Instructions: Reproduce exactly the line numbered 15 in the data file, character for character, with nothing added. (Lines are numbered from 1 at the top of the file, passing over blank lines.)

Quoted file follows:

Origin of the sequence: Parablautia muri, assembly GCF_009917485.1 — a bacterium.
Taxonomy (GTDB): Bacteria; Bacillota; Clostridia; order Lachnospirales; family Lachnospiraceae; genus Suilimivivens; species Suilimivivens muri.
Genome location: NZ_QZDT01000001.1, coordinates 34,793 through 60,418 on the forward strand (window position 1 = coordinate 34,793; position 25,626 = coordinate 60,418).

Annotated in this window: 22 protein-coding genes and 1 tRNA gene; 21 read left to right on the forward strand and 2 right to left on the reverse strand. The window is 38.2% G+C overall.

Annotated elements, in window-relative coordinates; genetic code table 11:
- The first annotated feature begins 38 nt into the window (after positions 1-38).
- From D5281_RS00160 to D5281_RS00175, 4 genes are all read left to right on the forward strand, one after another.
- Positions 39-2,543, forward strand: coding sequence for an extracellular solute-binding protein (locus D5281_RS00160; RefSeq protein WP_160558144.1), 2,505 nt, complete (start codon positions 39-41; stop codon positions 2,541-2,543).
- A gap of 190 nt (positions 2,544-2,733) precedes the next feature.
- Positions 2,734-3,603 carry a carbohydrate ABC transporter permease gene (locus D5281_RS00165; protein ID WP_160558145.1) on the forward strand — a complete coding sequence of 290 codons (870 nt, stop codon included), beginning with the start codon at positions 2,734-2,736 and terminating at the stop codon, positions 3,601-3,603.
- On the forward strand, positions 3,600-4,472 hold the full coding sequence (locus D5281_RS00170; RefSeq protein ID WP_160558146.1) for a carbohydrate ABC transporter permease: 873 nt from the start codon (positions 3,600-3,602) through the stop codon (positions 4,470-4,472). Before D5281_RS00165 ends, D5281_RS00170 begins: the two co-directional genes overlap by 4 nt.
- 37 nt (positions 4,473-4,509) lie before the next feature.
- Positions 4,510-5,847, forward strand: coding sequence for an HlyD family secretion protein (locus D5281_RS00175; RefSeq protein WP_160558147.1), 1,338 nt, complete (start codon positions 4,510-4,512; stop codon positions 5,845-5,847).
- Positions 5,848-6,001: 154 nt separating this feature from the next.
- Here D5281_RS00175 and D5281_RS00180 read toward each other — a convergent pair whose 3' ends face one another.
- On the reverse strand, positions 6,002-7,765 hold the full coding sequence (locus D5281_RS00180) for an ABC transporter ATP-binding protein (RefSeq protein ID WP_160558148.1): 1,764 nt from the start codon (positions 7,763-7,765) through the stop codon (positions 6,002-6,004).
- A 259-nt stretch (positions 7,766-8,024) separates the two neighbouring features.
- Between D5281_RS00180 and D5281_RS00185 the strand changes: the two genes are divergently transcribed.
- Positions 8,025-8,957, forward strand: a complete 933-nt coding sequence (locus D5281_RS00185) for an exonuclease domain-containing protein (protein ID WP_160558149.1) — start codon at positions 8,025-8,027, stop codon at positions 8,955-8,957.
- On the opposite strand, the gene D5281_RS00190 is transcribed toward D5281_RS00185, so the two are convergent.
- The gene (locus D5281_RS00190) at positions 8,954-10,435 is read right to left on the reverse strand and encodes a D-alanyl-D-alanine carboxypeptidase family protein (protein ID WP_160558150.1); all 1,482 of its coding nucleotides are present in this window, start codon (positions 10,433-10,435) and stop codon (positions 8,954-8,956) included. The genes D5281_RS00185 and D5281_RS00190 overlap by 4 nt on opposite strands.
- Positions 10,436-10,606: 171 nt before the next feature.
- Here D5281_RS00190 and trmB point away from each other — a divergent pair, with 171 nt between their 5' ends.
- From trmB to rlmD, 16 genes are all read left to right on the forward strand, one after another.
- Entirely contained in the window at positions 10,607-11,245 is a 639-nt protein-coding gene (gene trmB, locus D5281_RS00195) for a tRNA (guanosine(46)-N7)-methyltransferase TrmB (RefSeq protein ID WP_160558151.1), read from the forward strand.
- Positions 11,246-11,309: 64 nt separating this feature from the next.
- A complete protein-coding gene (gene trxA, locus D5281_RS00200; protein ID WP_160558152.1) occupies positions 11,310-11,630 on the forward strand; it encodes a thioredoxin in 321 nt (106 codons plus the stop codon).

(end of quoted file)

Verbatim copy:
- Here D5281_RS00175 and D5281_RS00180 read toward each other — a convergent pair whose 3' ends face one another.